A winter storm swamped discount airline Jet Blue’s operating capacity, with planes grounded, passengers stuck on the tarmac for over four hours, flights canceled, call centers jammed, and thousands of passengers unable to reschedule their flights. The CEO initially won kudos for making an online video apology, but that, and his subsequent apologies upon apologies weren’t enough to save his job. The airline has developed contingency plans for future fiascoes, including new “stranding policies” for passengers, which includes paying passengers if they’re stuck inside a metal tube on a runaway for upwards of four hours and not given any food or allowed to disembark. The debacle helped galvanize a growing passenger’s rights movement and spurred pro-passenger legislation in New York, legislation which the airlines then quickly moved to scuttle. (Link to stories).
4. TJMaxx’s Largest Data Breach In History Of The Universe
Unsecured wireless systems at TJ Maxx lead to the largest data breach in the history of the universe, with millions of credit card numbers compromised. As is typical, the credit card companies and banks tried to keep everything as hush as possible and most customers only were curious as to why they and all their friends were getting their credit cards forcibly replaced. The issue highlighted how retailers have been quick to adopt the convenience of wireless information systems without taking the security measures to make sure they weren’t also conveniencing potential thieves. Who would have thought you could conduct the world’s greatest bank robbery without a note, gun, or even leaving the parking lot? (Link to stories).
3. Menu Foods Kills Pets With Fake Pet Food
Before there was lead, there was the counterfeit pet food. Menu Foods of Canada was found to be selling pet food tainted with fake protein. Swapping out the cheaper ingredients lined their and their suppliers’ pockets, and the intestinal tracts of their customer’s pets with poison, leaving dozens of pets dead. Consumers were livid. A massive recall ensued, and readers got their first glimpse into how Chinese ingredient makers get their contracts approved, only to later replace certain key ingredients with cheaper and sometimes fraudulent components, a practice that would come to be at the center of the massive lead recalls that were to come later that year. (Link to stories).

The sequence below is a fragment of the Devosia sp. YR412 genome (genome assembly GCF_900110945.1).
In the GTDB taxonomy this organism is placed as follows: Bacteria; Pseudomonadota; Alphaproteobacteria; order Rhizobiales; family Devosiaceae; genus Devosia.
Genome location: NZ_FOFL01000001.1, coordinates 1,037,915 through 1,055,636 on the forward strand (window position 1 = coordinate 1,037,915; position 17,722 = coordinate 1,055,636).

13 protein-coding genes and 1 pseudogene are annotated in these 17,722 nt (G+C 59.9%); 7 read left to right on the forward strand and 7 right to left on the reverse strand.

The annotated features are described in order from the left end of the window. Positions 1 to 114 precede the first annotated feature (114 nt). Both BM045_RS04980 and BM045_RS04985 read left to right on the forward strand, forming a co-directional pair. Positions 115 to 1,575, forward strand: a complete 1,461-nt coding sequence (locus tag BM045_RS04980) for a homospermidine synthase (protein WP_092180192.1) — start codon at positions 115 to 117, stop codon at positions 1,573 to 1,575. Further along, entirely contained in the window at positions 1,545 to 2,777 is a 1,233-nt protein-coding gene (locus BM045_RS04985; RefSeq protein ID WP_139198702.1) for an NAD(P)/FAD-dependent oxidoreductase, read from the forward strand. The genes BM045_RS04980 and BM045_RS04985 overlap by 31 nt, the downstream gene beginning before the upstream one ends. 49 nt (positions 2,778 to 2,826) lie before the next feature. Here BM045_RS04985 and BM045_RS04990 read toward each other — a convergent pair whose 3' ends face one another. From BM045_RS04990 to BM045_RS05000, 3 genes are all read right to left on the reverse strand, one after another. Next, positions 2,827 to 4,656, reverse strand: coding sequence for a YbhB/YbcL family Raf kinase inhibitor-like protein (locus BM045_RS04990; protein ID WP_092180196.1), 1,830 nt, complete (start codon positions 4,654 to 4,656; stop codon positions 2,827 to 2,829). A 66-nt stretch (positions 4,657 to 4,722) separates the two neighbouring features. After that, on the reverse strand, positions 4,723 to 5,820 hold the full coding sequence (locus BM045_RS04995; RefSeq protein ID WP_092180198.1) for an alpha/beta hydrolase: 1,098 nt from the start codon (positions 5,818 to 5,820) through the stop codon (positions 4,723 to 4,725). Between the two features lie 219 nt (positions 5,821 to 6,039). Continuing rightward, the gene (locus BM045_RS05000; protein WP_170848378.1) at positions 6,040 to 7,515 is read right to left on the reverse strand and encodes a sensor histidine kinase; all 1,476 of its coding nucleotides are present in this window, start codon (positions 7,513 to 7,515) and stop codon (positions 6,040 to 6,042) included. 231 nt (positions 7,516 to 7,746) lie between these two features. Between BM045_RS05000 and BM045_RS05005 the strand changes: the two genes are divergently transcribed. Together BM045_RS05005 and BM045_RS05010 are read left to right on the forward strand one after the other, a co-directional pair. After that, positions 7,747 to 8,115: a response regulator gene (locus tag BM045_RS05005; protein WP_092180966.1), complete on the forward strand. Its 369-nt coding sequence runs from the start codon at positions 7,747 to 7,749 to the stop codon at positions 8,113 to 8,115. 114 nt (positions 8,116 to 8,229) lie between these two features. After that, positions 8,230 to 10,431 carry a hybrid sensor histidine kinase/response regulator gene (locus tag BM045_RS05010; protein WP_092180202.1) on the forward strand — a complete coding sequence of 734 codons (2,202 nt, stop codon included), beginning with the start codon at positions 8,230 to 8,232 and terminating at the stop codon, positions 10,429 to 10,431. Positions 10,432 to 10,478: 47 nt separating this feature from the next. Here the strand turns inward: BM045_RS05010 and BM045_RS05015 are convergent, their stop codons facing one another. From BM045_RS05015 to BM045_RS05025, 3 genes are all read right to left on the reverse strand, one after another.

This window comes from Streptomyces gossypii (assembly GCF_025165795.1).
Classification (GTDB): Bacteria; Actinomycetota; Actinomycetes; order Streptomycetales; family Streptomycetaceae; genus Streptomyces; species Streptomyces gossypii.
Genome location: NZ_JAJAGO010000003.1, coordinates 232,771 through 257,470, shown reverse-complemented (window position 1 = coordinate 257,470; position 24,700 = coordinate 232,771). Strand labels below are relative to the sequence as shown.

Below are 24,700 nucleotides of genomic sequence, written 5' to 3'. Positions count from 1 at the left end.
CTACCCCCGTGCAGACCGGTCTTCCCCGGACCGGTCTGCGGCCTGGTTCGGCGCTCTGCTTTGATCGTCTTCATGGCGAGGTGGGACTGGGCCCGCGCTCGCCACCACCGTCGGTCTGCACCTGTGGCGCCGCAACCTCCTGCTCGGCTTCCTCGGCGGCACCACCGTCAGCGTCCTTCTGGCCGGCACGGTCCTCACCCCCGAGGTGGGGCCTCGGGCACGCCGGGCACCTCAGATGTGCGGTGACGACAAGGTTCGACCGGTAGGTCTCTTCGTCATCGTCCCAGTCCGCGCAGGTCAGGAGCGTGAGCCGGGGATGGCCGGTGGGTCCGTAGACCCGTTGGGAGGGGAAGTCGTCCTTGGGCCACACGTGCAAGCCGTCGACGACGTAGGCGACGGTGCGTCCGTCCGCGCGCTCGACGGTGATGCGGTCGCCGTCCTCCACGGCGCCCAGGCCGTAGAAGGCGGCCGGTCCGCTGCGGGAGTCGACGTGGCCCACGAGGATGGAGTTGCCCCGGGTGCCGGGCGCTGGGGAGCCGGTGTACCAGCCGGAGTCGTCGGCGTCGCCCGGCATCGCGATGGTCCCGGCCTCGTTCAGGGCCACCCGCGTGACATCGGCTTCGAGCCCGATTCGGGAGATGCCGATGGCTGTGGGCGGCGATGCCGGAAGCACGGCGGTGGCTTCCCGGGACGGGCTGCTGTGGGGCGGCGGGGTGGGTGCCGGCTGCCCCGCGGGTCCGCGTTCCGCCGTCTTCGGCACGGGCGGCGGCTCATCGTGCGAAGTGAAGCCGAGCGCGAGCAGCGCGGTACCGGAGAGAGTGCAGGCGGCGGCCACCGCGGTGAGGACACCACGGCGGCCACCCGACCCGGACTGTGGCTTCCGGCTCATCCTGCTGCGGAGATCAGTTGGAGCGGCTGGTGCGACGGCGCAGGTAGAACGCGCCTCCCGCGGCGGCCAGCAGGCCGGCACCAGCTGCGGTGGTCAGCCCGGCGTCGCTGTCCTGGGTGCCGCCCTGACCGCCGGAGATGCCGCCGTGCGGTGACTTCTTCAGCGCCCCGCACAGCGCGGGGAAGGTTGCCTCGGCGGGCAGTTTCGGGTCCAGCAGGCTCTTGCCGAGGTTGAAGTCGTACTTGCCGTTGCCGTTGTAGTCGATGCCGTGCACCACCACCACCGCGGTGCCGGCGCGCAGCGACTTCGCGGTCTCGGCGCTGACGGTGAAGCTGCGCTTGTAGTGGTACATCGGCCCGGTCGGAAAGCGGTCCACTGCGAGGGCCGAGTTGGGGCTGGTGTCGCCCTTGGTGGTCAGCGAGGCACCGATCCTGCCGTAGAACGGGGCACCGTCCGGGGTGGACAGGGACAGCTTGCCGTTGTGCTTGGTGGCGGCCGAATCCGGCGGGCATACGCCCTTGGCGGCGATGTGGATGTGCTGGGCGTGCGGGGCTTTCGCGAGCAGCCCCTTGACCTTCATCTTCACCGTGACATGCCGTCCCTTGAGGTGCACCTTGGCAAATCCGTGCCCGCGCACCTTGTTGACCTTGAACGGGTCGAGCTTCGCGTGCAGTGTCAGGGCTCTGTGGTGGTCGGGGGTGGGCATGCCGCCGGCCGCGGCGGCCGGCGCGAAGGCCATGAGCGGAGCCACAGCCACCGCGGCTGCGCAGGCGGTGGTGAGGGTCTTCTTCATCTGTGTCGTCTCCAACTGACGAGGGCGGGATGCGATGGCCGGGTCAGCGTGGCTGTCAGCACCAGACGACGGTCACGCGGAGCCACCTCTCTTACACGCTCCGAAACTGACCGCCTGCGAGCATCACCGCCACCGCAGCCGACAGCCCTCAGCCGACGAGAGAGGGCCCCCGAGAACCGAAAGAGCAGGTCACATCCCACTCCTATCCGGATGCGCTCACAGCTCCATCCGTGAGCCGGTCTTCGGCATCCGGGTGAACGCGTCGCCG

2. Mattel’s Lead-Tainted Toy Recalls
Worries about children consuming lead were largely confined to jokes about avoiding eating paint chips on old houses, until Mattel was forced to conduct the largest toy recall ever after it was found a number of their toys contained lead well above the federally allowed toxicity levels. As parents, agencies, advocacy groups, and other manufacturers began scrutinizing products and supply chains, scores more products were recalled for high levels of lead. Congressional hearings were held and the story became a staple of local and national news broadcasts. It may not be until 20 years from now that we know the true impact, when we start wondering why national IQ levels have dropped 45 points. (Link to stories).
1. Sub-Prime Mortgage Meltdown
Housing prices stopped going up and banks stopped refinancing houses, pulling out the bottom blocks of the giant Jenga tower that was the housing frenzy. In fact, it was Jenga towers upon Jenga towers, with the mortgages being carved up and reshuffled until they looked like sensible investments. Now banks are washing out billions upon billions of losses, and homeowners across the country are worried about losing their homes. Everyone in the confederacy of dunces; homeowners, loan officers, credit agencies, banks, investment firms, stand to lose. Who will get stuck holding the hot potato? (Link to stories).